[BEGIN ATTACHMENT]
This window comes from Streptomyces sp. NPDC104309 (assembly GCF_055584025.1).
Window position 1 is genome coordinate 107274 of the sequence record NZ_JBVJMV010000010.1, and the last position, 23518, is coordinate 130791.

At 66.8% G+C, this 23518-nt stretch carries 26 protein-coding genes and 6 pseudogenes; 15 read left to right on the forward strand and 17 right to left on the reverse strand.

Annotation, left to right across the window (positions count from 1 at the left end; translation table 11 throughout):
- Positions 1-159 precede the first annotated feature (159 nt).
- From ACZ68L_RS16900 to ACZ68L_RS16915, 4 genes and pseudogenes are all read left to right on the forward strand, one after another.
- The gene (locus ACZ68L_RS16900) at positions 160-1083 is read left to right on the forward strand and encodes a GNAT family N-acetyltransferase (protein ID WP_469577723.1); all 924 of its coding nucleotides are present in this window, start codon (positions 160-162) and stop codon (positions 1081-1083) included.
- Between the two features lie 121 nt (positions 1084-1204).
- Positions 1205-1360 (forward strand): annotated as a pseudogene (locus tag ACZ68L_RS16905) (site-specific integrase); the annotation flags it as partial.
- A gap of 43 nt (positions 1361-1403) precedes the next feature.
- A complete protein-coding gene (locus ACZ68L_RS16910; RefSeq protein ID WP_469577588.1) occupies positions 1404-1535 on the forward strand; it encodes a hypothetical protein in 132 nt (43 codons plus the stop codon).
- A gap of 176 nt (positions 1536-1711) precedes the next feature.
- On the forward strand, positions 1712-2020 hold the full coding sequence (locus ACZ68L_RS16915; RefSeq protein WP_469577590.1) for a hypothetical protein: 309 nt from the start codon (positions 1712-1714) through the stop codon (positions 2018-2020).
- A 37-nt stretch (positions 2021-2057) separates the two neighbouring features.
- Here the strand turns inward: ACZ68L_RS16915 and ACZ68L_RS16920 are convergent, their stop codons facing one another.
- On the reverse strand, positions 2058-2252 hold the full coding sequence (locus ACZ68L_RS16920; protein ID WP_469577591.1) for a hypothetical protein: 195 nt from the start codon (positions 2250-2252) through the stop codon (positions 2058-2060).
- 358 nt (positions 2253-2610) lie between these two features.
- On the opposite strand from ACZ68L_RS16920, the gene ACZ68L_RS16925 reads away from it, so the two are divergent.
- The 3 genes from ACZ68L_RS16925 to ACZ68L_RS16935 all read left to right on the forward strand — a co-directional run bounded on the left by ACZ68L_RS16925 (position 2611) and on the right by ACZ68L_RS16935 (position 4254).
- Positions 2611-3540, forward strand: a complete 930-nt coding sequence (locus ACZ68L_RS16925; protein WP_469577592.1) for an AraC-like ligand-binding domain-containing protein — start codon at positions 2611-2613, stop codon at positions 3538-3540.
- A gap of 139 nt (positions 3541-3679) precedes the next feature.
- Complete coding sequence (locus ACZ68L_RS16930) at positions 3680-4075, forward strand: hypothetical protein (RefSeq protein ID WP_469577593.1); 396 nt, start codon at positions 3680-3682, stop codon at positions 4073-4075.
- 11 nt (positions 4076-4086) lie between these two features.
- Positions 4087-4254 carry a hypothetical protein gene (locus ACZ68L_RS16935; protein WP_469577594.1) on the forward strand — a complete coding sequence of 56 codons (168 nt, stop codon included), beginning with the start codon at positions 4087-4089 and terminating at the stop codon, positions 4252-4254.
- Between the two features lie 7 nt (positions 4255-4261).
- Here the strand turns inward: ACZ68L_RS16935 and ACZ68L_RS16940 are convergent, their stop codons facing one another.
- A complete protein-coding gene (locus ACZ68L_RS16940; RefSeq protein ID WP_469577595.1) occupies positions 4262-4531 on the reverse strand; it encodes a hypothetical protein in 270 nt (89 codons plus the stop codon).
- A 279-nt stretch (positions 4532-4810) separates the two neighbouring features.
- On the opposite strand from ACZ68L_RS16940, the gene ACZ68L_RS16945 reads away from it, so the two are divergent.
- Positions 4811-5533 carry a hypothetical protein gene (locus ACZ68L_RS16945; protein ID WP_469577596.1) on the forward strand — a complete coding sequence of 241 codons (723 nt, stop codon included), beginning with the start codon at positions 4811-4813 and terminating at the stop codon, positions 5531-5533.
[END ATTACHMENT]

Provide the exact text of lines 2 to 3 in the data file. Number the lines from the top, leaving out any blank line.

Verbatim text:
Window position 1 is genome coordinate 107274 of the sequence record NZ_JBVJMV010000010.1, and the last position, 23518, is coordinate 130791.

At 66.8% G+C, this 23518-nt stretch carries 26 protein-coding genes and 6 pseudogenes; 15 read left to right on the forward strand and 17 right to left on the reverse strand.